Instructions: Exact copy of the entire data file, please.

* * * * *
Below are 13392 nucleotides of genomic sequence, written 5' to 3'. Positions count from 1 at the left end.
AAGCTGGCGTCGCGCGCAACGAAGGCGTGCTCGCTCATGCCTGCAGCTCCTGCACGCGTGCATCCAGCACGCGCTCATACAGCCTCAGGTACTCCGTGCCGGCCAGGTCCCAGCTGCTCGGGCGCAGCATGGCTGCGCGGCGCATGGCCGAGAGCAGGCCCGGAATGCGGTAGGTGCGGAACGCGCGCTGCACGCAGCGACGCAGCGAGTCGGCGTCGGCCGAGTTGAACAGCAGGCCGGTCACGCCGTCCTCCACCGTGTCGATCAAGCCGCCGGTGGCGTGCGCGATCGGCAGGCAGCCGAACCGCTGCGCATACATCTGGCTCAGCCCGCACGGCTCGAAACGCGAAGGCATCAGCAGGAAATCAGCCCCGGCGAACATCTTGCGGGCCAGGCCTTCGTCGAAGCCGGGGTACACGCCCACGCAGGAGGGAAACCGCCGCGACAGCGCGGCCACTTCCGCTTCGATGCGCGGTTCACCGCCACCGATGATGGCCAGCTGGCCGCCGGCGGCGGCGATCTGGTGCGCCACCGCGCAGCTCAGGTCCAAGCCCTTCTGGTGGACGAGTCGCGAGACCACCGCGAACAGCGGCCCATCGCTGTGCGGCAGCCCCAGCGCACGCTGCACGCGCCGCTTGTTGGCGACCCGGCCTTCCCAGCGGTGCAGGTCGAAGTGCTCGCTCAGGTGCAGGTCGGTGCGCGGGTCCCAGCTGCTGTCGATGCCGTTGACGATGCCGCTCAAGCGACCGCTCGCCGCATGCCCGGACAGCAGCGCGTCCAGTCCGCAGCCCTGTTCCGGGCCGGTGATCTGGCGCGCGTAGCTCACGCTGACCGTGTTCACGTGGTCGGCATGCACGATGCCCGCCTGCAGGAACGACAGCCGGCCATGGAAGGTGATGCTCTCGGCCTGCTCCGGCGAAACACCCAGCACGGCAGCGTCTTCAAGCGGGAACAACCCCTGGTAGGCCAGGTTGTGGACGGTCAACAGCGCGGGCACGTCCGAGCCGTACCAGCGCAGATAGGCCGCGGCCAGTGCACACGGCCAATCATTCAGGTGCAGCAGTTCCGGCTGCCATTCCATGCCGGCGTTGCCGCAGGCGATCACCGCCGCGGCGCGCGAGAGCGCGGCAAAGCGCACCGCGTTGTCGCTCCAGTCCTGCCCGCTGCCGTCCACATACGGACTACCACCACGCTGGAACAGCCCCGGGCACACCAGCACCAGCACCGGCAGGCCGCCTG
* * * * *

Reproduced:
Below are 13392 nucleotides of genomic sequence, written 5' to 3'. Positions count from 1 at the left end.
AAGCTGGCGTCGCGCGCAACGAAGGCGTGCTCGCTCATGCCTGCAGCTCCTGCACGCGTGCATCCAGCACGCGCTCATACAGCCTCAGGTACTCCGTGCCGGCCAGGTCCCAGCTGCTCGGGCGCAGCATGGCTGCGCGGCGCATGGCCGAGAGCAGGCCCGGAATGCGGTAGGTGCGGAACGCGCGCTGCACGCAGCGACGCAGCGAGTCGGCGTCGGCCGAGTTGAACAGCAGGCCGGTCACGCCGTCCTCCACCGTGTCGATCAAGCCGCCGGTGGCGTGCGCGATCGGCAGGCAGCCGAACCGCTGCGCATACATCTGGCTCAGCCCGCACGGCTCGAAACGCGAAGGCATCAGCAGGAAATCAGCCCCGGCGAACATCTTGCGGGCCAGGCCTTCGTCGAAGCCGGGGTACACGCCCACGCAGGAGGGAAACCGCCGCGACAGCGCGGCCACTTCCGCTTCGATGCGCGGTTCACCGCCACCGATGATGGCCAGCTGGCCGCCGGCGGCGGCGATCTGGTGCGCCACCGCGCAGCTCAGGTCCAAGCCCTTCTGGTGGACGAGTCGCGAGACCACCGCGAACAGCGGCCCATCGCTGTGCGGCAGCCCCAGCGCACGCTGCACGCGCCGCTTGTTGGCGACCCGGCCTTCCCAGCGGTGCAGGTCGAAGTGCTCGCTCAGGTGCAGGTCGGTGCGCGGGTCCCAGCTGCTGTCGATGCCGTTGACGATGCCGCTCAAGCGACCGCTCGCCGCATGCCCGGACAGCAGCGCGTCCAGTCCGCAGCCCTGTTCCGGGCCGGTGATCTGGCGCGCGTAGCTCACGCTGACCGTGTTCACGTGGTCGGCATGCACGATGCCCGCCTGCAGGAACGACAGCCGGCCATGGAAGGTGATGCTCTCGGCCTGCTCCGGCGAAACACCCAGCACGGCAGCGTCTTCAAGCGGGAACAACCCCTGGTAGGCCAGGTTGTGGACGGTCAACAGCGCGGGCACGTCCGAGCCGTACCAGCGCAGATAGGCCGCGGCCAGTGCACACGGCCAATCATTCAGGTGCAGCAGTTCCGGCTGCCATTCCATGCCGGCGTTGCCGCAGGCGATCACCGCCGCGGCGCGCGAGAGCGCGGCAAAGCGCACCGCGTTGTCGCTCCAGTCCTGCCCGCTGCCGTCCACATACGGACTACCACCACGCTGGAACAGCCCCGGGCACACCAGCACCAGCACCGGCAGGCCGCCTG